I’m guessing there’s not a single motorcycle-related cervical SCI victim today who wouldn’t go back in time and wear a device like the Leatt – proven or not – if they could do so before their accident. Life with an SCI is miserable. Life with a cervical SCI can be worse than death. So I will try to accommodate the vintage fashion police by keeping my helmet white, my pants and jersey plain and unadorned by modern graphics. I’ll keep most of my specialized protective gear under my clothes. But my boots will be modern and among the best our modern technology can provide. My helmet will be a new full-face model with modern features. And my neck will be surrounded by the best device that modern medical research and development has yet devised.

I can still get hurt. I can still suffer an SCI. Hell, I came really close 10 years ago when I broke three vertebrae in my lower back by rolling a pickup truck at 50 MPH – a far worse injury than I ever suffered on a motorcycle. Nothing is perfect. But I’ll feel better knowing I’ve stacked the odds a little bit in my favor. And I suspect my subconscious will let me ride a little freer, a little looser, have a bit more fun. And that’s what this is all about anyway.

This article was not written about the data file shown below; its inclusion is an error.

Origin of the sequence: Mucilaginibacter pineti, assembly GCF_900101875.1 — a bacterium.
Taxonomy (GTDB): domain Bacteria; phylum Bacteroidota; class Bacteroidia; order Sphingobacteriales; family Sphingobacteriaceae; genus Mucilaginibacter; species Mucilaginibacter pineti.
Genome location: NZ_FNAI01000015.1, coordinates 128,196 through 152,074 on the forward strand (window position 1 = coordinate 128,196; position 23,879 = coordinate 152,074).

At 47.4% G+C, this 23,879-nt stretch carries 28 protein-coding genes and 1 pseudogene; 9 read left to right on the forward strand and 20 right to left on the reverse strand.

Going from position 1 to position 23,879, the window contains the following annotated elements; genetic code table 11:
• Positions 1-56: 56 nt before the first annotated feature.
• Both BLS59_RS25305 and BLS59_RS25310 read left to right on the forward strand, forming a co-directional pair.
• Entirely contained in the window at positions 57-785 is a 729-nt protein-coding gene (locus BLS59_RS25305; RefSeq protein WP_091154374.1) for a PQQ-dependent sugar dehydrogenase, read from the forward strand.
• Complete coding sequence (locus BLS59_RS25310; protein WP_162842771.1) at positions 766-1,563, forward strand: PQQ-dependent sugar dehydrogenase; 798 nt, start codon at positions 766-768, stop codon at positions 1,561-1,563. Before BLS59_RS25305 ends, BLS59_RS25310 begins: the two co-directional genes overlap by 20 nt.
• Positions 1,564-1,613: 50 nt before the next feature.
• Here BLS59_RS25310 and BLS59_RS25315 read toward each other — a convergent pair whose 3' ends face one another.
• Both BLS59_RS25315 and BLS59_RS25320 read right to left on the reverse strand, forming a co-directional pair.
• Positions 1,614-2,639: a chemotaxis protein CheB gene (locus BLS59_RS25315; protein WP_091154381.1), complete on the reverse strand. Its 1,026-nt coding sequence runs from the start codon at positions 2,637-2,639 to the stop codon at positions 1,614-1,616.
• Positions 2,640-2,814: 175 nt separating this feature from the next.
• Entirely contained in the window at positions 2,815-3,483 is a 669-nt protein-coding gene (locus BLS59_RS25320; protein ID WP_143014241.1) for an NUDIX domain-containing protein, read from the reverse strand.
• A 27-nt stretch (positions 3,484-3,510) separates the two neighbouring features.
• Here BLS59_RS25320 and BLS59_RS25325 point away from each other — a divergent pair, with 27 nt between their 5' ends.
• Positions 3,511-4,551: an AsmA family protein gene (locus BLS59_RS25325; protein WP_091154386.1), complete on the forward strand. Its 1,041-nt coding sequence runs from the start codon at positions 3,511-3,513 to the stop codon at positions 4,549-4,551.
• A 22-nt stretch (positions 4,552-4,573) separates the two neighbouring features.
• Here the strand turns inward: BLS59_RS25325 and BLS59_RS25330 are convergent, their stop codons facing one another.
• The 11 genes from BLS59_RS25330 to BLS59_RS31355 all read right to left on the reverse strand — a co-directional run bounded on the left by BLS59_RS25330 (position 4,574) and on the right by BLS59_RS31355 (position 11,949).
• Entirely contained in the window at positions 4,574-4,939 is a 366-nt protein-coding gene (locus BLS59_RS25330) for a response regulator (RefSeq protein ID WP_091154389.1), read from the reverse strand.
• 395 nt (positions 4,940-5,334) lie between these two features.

The riders are the problem

After my brief appearance on PitPass Radio I got a nice follow-up e-mail from the crew – Scott Casber, Tony Wenck, and Ed Kuhlenkamp. I forgot to mention Ed in my earlier post about the show. He is president of BUILD-MOMENTUM High-Performance Marketing and serves as a third co-host on the show, usually calling in from his home in North Carolina. Ed’s got a pretty high-powered background in marketing and business development, and his company is doing some very good work helping motorcycle sports companies. Scott is a radio and media guy that likes bikes. And Tony is a racer, race promoter, and race team manager. All three are pretty visionary guys.

We exchanged a few more e-mails regarding my thoughts on the AMA, mostly because Ed and Tony hold different views than I do on the state of the AMA, the source of its trouble, and what needs to happen to fix it. Over the course of our discussions several points came up that I think are likely indicative of the way the motorcycle industry views the AMA and motorcycle riders (who are, in fact, the industry’s customers.) But here’s one that really stuck out: